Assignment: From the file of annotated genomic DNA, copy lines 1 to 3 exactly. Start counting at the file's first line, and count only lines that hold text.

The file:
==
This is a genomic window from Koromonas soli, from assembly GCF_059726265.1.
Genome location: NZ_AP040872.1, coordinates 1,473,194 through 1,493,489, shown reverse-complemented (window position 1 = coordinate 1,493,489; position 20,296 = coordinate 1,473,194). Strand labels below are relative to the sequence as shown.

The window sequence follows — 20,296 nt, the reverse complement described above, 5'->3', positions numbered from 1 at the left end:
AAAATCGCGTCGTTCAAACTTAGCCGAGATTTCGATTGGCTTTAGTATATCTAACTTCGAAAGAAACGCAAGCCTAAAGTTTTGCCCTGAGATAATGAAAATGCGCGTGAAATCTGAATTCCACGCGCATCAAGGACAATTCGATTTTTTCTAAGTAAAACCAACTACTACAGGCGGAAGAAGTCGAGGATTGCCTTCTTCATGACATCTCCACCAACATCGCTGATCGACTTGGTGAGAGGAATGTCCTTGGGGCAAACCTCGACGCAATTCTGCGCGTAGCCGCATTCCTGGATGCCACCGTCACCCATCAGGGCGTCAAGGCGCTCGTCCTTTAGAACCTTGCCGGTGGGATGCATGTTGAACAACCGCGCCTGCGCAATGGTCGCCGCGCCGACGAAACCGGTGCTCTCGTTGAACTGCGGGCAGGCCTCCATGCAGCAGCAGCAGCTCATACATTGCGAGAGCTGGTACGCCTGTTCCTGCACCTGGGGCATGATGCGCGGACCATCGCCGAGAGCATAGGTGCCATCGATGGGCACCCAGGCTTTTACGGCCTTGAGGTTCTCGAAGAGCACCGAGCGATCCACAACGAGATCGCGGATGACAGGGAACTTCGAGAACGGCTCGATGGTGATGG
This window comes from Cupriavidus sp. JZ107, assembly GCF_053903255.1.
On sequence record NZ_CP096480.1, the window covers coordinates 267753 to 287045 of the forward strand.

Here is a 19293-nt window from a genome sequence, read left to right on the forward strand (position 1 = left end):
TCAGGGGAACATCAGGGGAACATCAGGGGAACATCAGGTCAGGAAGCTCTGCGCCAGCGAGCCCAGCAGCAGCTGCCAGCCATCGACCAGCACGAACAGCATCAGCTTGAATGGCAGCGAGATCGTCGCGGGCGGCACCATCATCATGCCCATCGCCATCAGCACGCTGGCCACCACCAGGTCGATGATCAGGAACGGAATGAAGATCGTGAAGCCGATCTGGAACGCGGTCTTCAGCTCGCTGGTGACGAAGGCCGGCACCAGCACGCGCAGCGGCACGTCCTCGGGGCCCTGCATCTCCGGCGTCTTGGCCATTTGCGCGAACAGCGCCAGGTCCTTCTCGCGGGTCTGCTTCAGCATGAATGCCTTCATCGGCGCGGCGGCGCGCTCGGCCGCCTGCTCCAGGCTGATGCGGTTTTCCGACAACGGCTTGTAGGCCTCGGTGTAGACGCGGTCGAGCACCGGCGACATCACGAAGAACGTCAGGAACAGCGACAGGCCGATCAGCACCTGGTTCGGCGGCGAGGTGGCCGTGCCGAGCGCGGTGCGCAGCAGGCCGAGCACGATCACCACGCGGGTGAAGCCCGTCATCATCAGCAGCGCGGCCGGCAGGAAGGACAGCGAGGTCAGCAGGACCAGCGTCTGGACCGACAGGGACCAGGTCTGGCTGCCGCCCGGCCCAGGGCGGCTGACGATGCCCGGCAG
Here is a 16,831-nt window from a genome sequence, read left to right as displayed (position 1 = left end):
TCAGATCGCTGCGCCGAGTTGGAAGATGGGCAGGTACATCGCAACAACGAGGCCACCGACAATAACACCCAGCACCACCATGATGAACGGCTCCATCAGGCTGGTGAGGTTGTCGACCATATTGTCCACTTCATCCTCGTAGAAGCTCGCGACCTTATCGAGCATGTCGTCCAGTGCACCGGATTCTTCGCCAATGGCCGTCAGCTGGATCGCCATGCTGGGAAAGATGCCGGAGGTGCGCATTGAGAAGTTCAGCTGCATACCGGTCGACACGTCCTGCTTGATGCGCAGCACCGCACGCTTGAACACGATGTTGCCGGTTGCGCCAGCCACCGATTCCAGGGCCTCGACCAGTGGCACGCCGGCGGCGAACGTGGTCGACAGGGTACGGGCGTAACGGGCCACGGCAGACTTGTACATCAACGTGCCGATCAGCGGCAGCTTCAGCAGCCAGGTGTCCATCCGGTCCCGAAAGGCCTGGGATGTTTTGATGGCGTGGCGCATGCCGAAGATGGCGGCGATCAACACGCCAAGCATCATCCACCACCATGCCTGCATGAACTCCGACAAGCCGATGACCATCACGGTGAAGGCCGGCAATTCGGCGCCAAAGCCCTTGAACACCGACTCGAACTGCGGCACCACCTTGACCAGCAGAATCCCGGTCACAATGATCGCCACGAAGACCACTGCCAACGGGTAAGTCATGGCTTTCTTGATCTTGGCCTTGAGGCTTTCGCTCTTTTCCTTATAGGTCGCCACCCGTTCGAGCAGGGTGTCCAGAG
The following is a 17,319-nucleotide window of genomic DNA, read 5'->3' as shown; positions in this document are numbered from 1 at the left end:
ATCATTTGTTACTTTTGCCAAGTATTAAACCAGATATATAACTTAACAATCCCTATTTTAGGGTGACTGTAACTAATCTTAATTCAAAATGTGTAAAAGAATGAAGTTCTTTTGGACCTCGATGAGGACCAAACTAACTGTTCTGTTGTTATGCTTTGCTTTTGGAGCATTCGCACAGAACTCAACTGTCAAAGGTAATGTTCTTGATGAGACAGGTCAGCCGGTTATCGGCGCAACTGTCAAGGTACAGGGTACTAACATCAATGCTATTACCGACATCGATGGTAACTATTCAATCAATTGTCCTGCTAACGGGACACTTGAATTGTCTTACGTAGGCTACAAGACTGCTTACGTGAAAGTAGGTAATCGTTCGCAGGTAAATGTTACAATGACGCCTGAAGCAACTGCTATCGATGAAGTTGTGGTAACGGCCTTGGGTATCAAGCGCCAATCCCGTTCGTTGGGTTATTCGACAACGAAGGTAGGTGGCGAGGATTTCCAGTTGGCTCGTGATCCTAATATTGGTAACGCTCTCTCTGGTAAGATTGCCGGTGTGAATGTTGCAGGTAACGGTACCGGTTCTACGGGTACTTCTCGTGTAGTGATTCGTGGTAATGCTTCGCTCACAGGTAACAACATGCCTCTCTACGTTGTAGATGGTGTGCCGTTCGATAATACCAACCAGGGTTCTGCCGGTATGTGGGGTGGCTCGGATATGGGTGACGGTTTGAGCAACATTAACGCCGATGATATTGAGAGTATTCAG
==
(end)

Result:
This is a genomic window from Koromonas soli, from assembly GCF_059726265.1.
Genome location: NZ_AP040872.1, coordinates 1,473,194 through 1,493,489, shown reverse-complemented (window position 1 = coordinate 1,493,489; position 20,296 = coordinate 1,473,194). Strand labels below are relative to the sequence as shown.

The window sequence follows — 20,296 nt, the reverse complement described above, 5'->3', positions numbered from 1 at the left end: